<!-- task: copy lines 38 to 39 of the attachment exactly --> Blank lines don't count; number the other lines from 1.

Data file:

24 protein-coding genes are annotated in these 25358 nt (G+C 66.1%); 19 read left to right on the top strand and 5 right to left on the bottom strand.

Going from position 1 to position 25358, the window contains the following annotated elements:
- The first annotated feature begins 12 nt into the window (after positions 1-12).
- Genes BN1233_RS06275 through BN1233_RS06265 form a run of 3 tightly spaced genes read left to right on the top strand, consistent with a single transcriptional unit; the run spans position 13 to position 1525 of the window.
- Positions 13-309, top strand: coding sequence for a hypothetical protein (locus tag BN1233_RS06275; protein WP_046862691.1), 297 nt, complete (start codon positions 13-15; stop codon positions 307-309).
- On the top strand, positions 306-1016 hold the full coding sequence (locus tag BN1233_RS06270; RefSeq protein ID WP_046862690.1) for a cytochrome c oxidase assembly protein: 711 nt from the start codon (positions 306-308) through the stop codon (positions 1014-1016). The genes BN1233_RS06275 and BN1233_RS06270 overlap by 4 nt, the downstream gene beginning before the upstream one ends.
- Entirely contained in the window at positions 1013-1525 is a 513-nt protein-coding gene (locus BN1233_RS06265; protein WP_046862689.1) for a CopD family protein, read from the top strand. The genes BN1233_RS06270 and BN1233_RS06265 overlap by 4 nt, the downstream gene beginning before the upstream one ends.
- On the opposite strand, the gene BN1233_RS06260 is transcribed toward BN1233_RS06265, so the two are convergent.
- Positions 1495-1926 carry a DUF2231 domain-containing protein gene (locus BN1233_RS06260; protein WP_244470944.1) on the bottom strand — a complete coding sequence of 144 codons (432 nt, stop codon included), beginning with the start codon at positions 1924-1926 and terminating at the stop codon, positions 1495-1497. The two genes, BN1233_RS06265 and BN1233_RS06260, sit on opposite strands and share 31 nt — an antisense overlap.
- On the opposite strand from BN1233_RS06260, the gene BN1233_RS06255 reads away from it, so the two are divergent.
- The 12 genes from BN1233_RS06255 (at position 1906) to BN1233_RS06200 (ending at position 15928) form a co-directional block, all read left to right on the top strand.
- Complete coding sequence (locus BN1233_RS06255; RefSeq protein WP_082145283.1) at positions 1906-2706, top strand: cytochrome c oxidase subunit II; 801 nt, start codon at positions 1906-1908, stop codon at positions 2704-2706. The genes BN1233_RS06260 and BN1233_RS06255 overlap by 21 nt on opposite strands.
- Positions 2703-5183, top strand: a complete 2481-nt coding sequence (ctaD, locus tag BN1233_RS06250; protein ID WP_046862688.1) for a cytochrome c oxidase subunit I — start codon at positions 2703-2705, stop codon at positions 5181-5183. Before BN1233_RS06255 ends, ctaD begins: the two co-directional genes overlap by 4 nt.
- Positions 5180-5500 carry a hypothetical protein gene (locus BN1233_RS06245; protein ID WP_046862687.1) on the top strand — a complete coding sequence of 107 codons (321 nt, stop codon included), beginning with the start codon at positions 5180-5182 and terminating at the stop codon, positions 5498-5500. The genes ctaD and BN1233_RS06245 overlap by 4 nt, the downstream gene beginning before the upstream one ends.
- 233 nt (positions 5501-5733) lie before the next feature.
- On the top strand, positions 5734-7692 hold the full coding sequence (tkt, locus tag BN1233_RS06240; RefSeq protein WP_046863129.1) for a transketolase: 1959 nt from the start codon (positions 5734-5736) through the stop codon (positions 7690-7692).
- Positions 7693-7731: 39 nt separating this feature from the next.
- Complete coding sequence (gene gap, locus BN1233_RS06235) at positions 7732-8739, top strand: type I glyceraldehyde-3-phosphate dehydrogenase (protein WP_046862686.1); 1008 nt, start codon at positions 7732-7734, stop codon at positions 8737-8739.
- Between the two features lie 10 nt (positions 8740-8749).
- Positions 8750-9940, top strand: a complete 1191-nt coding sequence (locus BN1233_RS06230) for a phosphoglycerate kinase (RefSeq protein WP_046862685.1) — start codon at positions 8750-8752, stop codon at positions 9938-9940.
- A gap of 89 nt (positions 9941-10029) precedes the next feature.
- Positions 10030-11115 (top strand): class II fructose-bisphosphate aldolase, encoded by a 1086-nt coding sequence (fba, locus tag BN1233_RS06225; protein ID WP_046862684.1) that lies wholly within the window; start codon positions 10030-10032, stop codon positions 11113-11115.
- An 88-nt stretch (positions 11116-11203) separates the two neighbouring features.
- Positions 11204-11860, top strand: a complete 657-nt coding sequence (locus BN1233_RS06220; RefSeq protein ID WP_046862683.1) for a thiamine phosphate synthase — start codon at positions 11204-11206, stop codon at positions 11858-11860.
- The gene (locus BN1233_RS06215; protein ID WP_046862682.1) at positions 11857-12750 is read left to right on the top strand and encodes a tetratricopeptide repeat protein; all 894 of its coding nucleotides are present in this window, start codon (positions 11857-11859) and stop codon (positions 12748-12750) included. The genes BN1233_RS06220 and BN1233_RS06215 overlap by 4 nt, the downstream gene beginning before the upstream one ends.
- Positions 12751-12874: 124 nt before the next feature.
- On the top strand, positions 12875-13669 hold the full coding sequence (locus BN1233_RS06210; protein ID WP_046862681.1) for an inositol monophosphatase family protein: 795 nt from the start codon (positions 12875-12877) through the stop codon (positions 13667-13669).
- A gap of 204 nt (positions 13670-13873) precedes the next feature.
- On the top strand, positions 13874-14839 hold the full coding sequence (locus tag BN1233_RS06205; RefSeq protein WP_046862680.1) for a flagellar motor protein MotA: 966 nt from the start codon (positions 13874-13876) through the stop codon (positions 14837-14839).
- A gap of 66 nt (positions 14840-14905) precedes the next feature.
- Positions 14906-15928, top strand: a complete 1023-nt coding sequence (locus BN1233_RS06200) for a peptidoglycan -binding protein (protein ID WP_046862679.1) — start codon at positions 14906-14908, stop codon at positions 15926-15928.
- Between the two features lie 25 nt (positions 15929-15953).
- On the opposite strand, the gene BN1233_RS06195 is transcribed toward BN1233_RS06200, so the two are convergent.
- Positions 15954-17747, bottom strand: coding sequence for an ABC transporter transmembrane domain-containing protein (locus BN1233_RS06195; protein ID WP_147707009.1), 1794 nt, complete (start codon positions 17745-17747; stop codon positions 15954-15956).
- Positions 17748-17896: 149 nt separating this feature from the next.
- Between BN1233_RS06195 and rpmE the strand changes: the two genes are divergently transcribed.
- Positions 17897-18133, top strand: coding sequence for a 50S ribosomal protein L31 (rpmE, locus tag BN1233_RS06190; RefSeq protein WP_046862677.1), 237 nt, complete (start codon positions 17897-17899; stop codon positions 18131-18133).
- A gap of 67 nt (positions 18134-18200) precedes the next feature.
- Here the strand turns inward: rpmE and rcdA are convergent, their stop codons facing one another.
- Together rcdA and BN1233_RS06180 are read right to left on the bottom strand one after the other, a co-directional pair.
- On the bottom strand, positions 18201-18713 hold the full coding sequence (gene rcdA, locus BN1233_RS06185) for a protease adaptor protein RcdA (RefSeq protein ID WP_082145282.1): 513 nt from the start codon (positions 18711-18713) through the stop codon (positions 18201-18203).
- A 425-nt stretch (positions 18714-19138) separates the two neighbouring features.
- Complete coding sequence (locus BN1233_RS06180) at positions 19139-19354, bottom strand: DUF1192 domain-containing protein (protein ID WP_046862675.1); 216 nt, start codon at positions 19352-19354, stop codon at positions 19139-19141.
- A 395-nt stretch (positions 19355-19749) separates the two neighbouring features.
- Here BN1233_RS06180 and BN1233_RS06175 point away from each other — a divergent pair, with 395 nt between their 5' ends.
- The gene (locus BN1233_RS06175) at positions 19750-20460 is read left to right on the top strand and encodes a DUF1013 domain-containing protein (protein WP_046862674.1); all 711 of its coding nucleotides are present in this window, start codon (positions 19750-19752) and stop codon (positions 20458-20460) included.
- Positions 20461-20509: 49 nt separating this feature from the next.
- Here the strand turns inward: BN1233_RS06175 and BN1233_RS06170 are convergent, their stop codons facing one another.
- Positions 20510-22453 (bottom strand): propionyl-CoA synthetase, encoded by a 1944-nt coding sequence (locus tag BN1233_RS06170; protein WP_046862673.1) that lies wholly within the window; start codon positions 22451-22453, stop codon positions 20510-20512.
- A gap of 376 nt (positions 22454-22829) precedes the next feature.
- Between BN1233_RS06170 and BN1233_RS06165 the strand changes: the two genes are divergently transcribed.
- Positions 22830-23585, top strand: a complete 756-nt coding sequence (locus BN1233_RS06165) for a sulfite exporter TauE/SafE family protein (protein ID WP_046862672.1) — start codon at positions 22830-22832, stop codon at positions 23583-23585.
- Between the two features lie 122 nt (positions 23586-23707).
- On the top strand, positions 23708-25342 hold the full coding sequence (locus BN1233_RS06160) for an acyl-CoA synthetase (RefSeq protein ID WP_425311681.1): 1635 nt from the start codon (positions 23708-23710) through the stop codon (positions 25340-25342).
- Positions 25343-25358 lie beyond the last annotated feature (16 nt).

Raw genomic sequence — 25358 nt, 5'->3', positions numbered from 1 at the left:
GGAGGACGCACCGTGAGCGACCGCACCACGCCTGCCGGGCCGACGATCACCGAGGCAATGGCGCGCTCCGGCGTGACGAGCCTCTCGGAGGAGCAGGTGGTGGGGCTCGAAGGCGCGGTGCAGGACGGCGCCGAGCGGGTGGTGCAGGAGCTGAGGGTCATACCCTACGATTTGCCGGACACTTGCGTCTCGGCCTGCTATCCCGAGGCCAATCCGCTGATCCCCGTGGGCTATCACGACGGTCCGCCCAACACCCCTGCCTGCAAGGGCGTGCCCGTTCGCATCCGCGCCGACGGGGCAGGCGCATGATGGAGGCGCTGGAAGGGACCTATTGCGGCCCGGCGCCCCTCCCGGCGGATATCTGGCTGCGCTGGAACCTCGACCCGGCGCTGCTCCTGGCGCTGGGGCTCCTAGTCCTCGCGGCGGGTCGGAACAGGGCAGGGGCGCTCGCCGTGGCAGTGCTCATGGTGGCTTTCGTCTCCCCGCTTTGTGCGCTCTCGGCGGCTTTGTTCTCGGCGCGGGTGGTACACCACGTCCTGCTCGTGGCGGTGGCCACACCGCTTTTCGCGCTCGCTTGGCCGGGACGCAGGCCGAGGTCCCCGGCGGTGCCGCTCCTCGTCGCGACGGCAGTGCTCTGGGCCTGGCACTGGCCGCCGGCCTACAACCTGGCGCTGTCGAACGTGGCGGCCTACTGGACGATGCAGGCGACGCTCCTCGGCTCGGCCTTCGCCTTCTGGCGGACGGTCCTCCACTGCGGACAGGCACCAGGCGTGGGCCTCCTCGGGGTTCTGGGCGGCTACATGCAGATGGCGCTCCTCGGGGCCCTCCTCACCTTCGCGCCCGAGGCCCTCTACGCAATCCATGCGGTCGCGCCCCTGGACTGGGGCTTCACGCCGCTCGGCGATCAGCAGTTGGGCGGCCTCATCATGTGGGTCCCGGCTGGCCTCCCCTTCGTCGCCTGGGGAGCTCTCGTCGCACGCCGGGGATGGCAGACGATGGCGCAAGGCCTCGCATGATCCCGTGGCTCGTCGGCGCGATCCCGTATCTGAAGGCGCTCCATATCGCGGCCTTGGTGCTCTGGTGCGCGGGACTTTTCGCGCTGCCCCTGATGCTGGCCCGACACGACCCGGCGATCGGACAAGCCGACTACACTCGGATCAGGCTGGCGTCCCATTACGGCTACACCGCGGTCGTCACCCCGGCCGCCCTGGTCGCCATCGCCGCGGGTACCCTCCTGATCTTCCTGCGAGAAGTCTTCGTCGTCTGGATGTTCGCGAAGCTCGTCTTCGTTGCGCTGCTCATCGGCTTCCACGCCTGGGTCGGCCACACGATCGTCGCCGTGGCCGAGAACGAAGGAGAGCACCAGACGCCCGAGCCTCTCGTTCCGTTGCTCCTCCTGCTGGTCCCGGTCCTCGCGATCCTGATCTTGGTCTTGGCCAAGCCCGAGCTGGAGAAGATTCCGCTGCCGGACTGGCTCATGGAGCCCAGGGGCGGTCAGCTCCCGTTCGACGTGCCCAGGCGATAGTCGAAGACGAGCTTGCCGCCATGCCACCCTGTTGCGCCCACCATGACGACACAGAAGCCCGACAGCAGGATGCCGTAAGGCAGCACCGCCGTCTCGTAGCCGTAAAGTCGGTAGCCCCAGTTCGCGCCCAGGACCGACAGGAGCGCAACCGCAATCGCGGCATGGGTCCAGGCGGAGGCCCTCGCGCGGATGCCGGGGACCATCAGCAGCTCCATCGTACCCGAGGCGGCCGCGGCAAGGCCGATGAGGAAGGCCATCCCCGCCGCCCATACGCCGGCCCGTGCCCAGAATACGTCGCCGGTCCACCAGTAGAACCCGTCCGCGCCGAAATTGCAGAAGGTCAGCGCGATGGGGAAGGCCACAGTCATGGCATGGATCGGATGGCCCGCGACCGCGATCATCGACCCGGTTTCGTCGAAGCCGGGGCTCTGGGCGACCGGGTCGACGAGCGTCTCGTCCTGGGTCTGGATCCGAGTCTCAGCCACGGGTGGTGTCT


- A gap of 67 nt (positions 18134-18200) precedes the next feature.
- Here the strand turns inward: rpmE and rcdA are convergent, their stop codons facing one another.